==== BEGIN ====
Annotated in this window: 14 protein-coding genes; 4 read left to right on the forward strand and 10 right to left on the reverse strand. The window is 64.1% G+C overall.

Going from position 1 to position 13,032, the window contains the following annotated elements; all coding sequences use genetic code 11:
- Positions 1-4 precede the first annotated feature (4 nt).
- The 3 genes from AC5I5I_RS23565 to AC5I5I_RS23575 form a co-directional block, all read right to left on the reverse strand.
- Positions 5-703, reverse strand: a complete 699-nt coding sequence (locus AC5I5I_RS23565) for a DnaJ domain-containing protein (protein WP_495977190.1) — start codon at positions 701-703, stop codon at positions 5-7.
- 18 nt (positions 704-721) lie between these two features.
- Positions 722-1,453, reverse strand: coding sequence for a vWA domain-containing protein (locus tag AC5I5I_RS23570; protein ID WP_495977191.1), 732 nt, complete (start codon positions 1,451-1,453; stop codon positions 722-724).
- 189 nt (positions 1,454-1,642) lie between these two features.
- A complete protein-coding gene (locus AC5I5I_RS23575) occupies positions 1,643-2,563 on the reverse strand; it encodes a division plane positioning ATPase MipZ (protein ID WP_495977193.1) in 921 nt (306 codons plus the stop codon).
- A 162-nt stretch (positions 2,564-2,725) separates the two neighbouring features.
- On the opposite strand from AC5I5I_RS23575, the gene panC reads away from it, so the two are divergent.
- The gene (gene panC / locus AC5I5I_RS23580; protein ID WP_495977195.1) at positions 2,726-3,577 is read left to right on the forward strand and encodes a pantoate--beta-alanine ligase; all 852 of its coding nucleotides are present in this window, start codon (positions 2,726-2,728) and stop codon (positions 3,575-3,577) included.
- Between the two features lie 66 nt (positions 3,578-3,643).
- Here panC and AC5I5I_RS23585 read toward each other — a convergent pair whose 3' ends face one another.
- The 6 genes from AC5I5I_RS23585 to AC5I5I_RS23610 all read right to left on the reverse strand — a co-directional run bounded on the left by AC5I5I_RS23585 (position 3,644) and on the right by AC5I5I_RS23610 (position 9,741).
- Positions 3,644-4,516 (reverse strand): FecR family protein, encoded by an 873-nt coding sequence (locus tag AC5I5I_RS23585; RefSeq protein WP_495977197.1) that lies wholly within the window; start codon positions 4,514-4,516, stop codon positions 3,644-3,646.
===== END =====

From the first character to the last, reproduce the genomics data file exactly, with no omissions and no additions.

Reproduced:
Annotated in this window: 14 protein-coding genes; 4 read left to right on the forward strand and 10 right to left on the reverse strand. The window is 64.1% G+C overall.

Going from position 1 to position 13,032, the window contains the following annotated elements; all coding sequences use genetic code 11:
- Positions 1-4 precede the first annotated feature (4 nt).
- The 3 genes from AC5I5I_RS23565 to AC5I5I_RS23575 form a co-directional block, all read right to left on the reverse strand.
- Positions 5-703, reverse strand: a complete 699-nt coding sequence (locus AC5I5I_RS23565) for a DnaJ domain-containing protein (protein WP_495977190.1) — start codon at positions 701-703, stop codon at positions 5-7.
- 18 nt (positions 704-721) lie between these two features.
- Positions 722-1,453, reverse strand: coding sequence for a vWA domain-containing protein (locus tag AC5I5I_RS23570; protein ID WP_495977191.1), 732 nt, complete (start codon positions 1,451-1,453; stop codon positions 722-724).
- 189 nt (positions 1,454-1,642) lie between these two features.
- A complete protein-coding gene (locus AC5I5I_RS23575) occupies positions 1,643-2,563 on the reverse strand; it encodes a division plane positioning ATPase MipZ (protein ID WP_495977193.1) in 921 nt (306 codons plus the stop codon).
- A 162-nt stretch (positions 2,564-2,725) separates the two neighbouring features.
- On the opposite strand from AC5I5I_RS23575, the gene panC reads away from it, so the two are divergent.
- The gene (gene panC / locus AC5I5I_RS23580; protein ID WP_495977195.1) at positions 2,726-3,577 is read left to right on the forward strand and encodes a pantoate--beta-alanine ligase; all 852 of its coding nucleotides are present in this window, start codon (positions 2,726-2,728) and stop codon (positions 3,575-3,577) included.
- Between the two features lie 66 nt (positions 3,578-3,643).
- Here panC and AC5I5I_RS23585 read toward each other — a convergent pair whose 3' ends face one another.
- The 6 genes from AC5I5I_RS23585 to AC5I5I_RS23610 all read right to left on the reverse strand — a co-directional run bounded on the left by AC5I5I_RS23585 (position 3,644) and on the right by AC5I5I_RS23610 (position 9,741).
- Positions 3,644-4,516 (reverse strand): FecR family protein, encoded by an 873-nt coding sequence (locus tag AC5I5I_RS23585; RefSeq protein WP_495977197.1) that lies wholly within the window; start codon positions 4,514-4,516, stop codon positions 3,644-3,646.